They were the hottest head coach-quarterback tandem at the end of the 2012 season. Now, they're both at risk of being let go by the San Francisco 49ers.
Welcome to the reality facing Jim Harbaugh and Colin Kaepernick, who have failed each other in 2014.
It's hard to decide who failed who more. For example, is it the quarterback's fault for regressing, or is it the head coach's fault for not coaching him better?
Either way, Harbaugh essentially drafted Kaepernick, started him and had influence in acquiring the pieces around him. If one blames Kaepernick for the 49ers' demise, he or she must then blame Harbaugh, too.
With the 49ers eliminated from playoff contention and essentially in offseason mode, now would be a good time to give a head coach a vote of confidence—an assurance that he's wanted for the final season of his contract. Instead, CEO Jed York has made no indication that Harbaugh will be San Francisco's head coach in 2015.
Not surprisingly, Harbaugh has also made no clear indication that he wants to be back next season, though there is this ambiguous quote, per Tim Kawakami of Bay Area News Group:
With "the end" of his 49ers tenure potentially two weeks away, why would he make clear commitment?
York's silence about Harbaugh's future has been noticeable all season. It's created the perception that there's an internal struggle between York/Trent Baalke and Harbaugh.
It's as if Harbaugh never coached San Francisco to three straight NFC title games.
Regardless, Harbaugh's immediate future is rich with potential.
On Wednesday, NFL Network's Ian Rapoport reported Michigan offered him a six-year, $48 million contract.
Harbaugh could leave for the college ranks at any time, whereas he'd have to be traded or fired to coach in the NFL next season. If one of the latter options occurs, the Oakland Raiders are one of many teams who are interested, as ESPN's Adam Schefter reported.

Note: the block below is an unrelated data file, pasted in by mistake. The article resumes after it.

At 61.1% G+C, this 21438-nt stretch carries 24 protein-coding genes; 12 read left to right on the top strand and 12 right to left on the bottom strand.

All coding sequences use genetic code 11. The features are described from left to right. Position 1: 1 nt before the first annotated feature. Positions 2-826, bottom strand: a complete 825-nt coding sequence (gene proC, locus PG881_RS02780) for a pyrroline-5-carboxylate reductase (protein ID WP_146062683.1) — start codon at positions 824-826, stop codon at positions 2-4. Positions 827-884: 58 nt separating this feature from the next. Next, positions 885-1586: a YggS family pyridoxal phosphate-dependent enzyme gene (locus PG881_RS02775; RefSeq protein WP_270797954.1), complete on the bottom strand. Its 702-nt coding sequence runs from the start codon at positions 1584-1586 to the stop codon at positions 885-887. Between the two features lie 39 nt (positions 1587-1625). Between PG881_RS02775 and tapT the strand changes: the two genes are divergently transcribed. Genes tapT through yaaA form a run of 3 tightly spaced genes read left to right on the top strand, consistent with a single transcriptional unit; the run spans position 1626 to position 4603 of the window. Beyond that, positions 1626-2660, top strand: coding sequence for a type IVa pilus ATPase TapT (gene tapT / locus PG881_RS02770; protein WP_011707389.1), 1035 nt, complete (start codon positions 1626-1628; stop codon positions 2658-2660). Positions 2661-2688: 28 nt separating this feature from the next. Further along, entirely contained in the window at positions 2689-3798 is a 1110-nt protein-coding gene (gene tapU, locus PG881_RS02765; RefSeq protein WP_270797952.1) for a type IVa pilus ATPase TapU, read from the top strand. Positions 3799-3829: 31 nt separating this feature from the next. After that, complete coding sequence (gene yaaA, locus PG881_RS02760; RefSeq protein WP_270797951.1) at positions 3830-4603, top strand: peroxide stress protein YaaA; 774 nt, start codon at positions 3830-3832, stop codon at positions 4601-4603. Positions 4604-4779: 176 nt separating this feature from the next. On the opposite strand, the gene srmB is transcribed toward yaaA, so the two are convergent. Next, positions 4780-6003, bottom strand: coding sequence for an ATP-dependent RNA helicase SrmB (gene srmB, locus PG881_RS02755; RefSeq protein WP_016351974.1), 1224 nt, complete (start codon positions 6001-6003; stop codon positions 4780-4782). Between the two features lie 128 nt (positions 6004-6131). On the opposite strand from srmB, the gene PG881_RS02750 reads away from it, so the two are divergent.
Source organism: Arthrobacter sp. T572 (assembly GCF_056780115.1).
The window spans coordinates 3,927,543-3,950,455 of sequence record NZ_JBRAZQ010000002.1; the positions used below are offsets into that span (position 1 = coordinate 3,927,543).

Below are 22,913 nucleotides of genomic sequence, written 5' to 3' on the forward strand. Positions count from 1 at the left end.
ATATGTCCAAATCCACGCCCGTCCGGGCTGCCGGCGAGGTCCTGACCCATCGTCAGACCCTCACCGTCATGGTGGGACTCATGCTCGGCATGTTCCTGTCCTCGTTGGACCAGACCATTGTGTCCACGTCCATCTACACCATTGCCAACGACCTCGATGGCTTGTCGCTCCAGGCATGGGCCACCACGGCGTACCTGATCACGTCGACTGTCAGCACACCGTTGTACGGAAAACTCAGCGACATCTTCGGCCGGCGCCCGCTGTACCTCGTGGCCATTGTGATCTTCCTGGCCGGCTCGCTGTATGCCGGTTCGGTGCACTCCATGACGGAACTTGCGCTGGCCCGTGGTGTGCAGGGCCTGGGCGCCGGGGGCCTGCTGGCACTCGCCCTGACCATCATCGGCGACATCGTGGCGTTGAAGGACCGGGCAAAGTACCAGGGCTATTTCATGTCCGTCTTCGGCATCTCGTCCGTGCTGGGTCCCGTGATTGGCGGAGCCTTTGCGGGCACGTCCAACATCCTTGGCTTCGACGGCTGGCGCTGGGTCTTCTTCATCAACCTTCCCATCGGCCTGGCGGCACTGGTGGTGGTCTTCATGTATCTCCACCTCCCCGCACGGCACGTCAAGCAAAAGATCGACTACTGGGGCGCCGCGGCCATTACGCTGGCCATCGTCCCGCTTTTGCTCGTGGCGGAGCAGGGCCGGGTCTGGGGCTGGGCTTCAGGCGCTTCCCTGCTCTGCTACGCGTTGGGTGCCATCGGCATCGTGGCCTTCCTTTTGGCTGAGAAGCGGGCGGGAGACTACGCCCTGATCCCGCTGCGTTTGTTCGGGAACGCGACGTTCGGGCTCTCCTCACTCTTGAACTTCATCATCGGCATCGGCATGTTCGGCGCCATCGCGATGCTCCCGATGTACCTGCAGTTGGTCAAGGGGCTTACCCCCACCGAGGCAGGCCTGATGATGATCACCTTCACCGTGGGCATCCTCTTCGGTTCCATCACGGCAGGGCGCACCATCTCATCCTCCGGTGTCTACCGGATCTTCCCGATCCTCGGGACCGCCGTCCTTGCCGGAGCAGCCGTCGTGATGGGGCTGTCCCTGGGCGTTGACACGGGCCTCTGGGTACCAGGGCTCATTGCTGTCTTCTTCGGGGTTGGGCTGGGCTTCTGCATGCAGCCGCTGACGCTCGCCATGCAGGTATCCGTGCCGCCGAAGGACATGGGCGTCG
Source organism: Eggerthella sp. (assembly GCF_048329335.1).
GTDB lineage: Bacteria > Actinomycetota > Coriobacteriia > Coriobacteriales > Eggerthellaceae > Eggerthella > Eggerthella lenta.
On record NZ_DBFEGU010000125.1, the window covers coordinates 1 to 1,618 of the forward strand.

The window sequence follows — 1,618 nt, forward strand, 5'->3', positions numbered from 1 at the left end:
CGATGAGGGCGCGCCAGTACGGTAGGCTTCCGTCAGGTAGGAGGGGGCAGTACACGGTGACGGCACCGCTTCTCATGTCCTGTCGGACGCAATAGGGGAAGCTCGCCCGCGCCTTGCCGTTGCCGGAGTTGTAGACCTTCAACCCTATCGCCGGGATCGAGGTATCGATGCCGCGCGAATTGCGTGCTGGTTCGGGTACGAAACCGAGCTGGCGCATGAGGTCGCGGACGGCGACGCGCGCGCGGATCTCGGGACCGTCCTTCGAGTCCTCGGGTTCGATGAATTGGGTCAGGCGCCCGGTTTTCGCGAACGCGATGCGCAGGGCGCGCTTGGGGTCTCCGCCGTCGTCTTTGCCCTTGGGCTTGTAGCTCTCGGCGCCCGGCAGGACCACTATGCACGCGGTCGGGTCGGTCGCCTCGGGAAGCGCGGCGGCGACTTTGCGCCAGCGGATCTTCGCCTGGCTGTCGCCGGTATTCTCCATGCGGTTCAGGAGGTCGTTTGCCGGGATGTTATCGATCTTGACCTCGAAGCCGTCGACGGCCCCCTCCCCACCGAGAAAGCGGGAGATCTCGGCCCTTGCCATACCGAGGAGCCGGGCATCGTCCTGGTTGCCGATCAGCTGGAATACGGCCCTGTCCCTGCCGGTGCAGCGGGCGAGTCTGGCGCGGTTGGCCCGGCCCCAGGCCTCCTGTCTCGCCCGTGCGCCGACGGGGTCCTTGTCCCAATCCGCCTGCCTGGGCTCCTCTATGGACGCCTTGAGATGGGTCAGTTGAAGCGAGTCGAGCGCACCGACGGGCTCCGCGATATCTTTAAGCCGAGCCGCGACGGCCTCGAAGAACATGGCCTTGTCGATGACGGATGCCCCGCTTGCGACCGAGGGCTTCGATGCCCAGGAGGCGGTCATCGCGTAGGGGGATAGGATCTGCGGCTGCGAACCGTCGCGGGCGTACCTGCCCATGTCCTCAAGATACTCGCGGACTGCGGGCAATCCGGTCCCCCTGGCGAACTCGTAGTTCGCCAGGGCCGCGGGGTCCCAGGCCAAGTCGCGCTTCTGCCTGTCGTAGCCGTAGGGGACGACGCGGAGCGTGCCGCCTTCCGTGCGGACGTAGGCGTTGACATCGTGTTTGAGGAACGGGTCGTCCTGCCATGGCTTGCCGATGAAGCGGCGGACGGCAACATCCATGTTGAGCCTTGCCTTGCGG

No matter what happens, Harbaugh will be compensated quite well. His coaching reputation is not under any immediate fire.
There's no question Harbaugh's future is more cloudy than Kaepernick's at the moment. Yet, it's Kaepernick's with more at stake in the coming days and months.
Prior to the 2014 season, Kaepernick signed a six-year extension worth up to $126 million. However, Mike Florio of Pro Football Talk reported that only $13 million of it was guaranteed at signing. Every year before April 1, the 49ers can cut him before that year's salary becomes guaranteed (unless he's injured, in which case that year's salary is guaranteed).
Harbaugh has been Kaepernick's biggest supporter publicly during his four-year NFL career. With the possibility of a new regime, will the 49ers back Kaepernick unconditionally in the future?
That's where things get even more cloudy. Baalke and York liked Kaepernick enough to give him a lengthy extension, but they also must be worried about his trajectory.
My guess is they'll give Kaepernick one more season to figure things out. But if he doesn't improve, they'll have to look for a better starting quarterback.
At the least, the 49ers will either draft or acquire a quarterback to compete with Kaepernick in the 2015 offseason. They'd be crazy not to. Kaepernick has just one touchdown pass and four interceptions in his past three games. Of the 29 qualified quarterbacks, he has the lowest Pro Football Focus Quarterback Rating (subscription required) during that stretch.
The 27-year-old is 4-2 in the playoffs and 28-15 overall. He's earned another chance, another season. But he's 0-0 under coaches not named Harbaugh.
A clean slate might be just what the doctor ordered, but it could also mean his past accomplishments will be less valued.
Speaking of past accomplishments, it wasn't too long ago that the football community was singing the praises of both Harbaugh and Kaepernick.
For the coach and quarterback to make it back to the NFL's biggest stage, it's looking more and more likely that they'll have to complete the journey apart.
Though it was a productive partnership, it will be forever stained by their 2014 failures.